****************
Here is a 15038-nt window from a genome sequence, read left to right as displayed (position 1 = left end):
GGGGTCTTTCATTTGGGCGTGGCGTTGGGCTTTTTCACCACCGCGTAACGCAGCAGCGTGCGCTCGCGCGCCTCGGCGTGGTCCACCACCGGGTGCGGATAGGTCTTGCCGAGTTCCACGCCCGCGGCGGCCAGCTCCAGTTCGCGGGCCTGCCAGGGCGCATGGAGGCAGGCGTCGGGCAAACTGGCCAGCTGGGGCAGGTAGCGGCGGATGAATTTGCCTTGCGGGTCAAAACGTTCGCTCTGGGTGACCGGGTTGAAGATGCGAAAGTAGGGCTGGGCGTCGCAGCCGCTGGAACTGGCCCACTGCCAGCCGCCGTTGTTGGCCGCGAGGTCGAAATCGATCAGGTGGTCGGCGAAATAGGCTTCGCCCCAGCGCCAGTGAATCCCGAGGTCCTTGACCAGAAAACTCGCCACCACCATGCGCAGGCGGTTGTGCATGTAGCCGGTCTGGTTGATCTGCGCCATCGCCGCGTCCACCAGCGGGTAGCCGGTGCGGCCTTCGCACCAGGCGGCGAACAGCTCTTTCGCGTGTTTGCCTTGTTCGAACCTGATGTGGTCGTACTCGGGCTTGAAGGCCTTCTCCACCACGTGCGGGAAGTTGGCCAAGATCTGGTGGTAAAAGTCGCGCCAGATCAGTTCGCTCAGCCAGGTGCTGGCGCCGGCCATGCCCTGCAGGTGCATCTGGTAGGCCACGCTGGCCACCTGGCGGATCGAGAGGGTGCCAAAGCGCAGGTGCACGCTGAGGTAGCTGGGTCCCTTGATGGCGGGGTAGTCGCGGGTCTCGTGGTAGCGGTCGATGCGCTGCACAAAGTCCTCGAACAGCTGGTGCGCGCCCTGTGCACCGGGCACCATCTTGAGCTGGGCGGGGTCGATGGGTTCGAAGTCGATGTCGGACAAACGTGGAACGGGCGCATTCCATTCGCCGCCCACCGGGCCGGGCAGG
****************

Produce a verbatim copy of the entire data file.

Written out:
Here is a 15038-nt window from a genome sequence, read left to right as displayed (position 1 = left end):
GGGGTCTTTCATTTGGGCGTGGCGTTGGGCTTTTTCACCACCGCGTAACGCAGCAGCGTGCGCTCGCGCGCCTCGGCGTGGTCCACCACCGGGTGCGGATAGGTCTTGCCGAGTTCCACGCCCGCGGCGGCCAGCTCCAGTTCGCGGGCCTGCCAGGGCGCATGGAGGCAGGCGTCGGGCAAACTGGCCAGCTGGGGCAGGTAGCGGCGGATGAATTTGCCTTGCGGGTCAAAACGTTCGCTCTGGGTGACCGGGTTGAAGATGCGAAAGTAGGGCTGGGCGTCGCAGCCGCTGGAACTGGCCCACTGCCAGCCGCCGTTGTTGGCCGCGAGGTCGAAATCGATCAGGTGGTCGGCGAAATAGGCTTCGCCCCAGCGCCAGTGAATCCCGAGGTCCTTGACCAGAAAACTCGCCACCACCATGCGCAGGCGGTTGTGCATGTAGCCGGTCTGGTTGATCTGCGCCATCGCCGCGTCCACCAGCGGGTAGCCGGTGCGGCCTTCGCACCAGGCGGCGAACAGCTCTTTCGCGTGTTTGCCTTGTTCGAACCTGATGTGGTCGTACTCGGGCTTGAAGGCCTTCTCCACCACGTGCGGGAAGTTGGCCAAGATCTGGTGGTAAAAGTCGCGCCAGATCAGTTCGCTCAGCCAGGTGCTGGCGCCGGCCATGCCCTGCAGGTGCATCTGGTAGGCCACGCTGGCCACCTGGCGGATCGAGAGGGTGCCAAAGCGCAGGTGCACGCTGAGGTAGCTGGGTCCCTTGATGGCGGGGTAGTCGCGGGTCTCGTGGTAGCGGTCGATGCGCTGCACAAAGTCCTCGAACAGCTGGTGCGCGCCCTGTGCACCGGGCACCATCTTGAGCTGGGCGGGGTCGATGGGTTCGAAGTCGATGTCGGACAAACGTGGAACGGGCGCATTCCATTCGCCGCCCACCGGGCCGGGCAGG